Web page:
Now, I think that we’re getting to a second level of complexity. I think everybody saw the first couple of things that you could do with generative AI. And when they’re really starting to rethink their business processes and compare it with the edge cases, with the complexities and limitations, you really start to divert the things that are easy to implement, and the things that are going to be taking a little bit more time.

Pat Moorhead: So, it’s great. It’s interesting to see how a lot of companies are looking at generative AI. I mean, there’s the pioneers. And then at the other extreme, there’s the laggards, who are going to wait years and years and years, maybe to their peril. But it’s good to see that Globant got a jump on this early. So, your learning curve has to be a little bit shorter.

So you have a lot of different offerings. And I’m curious, I want to double-click. What are some of the new capabilities you’re adding to your studio offering?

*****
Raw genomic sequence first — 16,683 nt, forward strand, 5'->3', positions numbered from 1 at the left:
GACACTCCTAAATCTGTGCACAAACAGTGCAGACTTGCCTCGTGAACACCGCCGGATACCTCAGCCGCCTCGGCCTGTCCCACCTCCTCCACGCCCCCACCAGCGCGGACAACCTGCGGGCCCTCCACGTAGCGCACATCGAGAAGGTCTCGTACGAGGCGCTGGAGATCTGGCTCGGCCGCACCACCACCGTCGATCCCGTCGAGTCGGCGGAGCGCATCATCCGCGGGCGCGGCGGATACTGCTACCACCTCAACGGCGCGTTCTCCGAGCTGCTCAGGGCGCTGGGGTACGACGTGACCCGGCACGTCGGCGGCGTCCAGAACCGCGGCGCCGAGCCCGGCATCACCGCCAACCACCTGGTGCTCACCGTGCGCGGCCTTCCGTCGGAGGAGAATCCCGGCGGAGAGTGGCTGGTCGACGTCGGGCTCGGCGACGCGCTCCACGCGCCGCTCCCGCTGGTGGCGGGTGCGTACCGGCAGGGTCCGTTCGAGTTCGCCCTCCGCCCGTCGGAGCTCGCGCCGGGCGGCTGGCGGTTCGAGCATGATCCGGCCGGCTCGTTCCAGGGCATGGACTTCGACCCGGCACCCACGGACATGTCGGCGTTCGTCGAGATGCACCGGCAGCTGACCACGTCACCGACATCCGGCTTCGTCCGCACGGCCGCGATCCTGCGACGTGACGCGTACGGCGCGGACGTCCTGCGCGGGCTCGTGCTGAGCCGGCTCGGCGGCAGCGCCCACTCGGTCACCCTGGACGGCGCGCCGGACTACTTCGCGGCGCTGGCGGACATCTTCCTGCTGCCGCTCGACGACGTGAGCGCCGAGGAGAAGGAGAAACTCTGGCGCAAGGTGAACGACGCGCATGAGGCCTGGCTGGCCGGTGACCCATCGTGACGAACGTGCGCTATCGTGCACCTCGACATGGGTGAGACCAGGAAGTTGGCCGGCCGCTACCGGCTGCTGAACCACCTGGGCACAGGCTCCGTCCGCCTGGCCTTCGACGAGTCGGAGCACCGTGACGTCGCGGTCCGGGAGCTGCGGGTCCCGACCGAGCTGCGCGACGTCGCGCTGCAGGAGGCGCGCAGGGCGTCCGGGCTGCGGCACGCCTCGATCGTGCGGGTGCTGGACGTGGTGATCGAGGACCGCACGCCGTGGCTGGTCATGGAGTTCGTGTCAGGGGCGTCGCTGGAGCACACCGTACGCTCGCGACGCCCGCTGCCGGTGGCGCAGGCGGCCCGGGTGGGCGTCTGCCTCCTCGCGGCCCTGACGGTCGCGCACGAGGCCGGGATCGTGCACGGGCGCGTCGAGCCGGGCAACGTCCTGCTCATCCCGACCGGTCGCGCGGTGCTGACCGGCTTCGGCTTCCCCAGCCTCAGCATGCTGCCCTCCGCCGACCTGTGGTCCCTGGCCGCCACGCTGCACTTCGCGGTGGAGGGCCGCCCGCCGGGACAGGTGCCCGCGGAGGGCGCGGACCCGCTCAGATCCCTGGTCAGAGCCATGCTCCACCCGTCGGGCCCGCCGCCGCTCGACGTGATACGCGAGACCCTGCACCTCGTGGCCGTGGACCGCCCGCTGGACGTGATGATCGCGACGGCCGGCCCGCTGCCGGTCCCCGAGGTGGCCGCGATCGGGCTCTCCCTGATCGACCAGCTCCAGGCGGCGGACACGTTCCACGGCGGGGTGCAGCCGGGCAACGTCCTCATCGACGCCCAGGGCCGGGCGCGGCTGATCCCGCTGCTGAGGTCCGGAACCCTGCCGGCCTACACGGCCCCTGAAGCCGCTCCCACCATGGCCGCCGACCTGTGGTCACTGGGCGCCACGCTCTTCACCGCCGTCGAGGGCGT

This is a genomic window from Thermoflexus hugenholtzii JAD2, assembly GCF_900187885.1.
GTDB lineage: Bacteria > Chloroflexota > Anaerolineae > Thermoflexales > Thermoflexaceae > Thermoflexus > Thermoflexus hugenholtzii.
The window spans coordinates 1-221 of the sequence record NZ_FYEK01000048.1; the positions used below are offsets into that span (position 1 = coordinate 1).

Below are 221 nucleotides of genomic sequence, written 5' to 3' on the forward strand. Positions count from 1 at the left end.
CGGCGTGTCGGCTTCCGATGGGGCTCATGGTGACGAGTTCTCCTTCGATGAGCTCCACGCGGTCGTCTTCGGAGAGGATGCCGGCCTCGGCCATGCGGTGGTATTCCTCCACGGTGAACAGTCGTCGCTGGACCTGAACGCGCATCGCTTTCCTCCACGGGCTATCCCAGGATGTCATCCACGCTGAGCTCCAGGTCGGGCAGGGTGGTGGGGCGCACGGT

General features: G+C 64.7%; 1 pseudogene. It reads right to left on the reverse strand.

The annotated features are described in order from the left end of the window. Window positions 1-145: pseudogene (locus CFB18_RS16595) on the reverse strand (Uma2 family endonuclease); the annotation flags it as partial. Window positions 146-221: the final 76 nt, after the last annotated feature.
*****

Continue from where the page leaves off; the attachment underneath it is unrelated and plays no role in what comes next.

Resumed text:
Nico Avila: Building capabilities is the most important thing, right? Building the capabilities and bringing them together is really relevant. So, we have had capabilities on data and AI for over 10 years.

What we saw in the last couple of years, is that we needed to rally these technical capabilities about different industries, and about different specialties. For example, a couple of years ago, we launched what we call the reinvention studios. Those are focused on industries. And they’re looking at how AI can go and fix a particular problem in the life sciences space.

Pat Moorhead: So these are like a co-creation type of studio? A co-creation platform?

Nico Avila: Yeah. A studio is a group of people that have an expertise in common, that they specialize in that.

Pat Moorhead: Right. A center of expertise, or a center of excellence.

Nico Avila: Exactly. And they’re not in an office. They are people that are scattered around the world. And they’re really important in attracting and creating the talent. I actually joined the company to be the best mobile engineer that I could be, and I joined the mobile studio. And I was able to work with the folks that were working in the companies the likes of Disney, or like leaders in the industry, and learn from the best in that sense.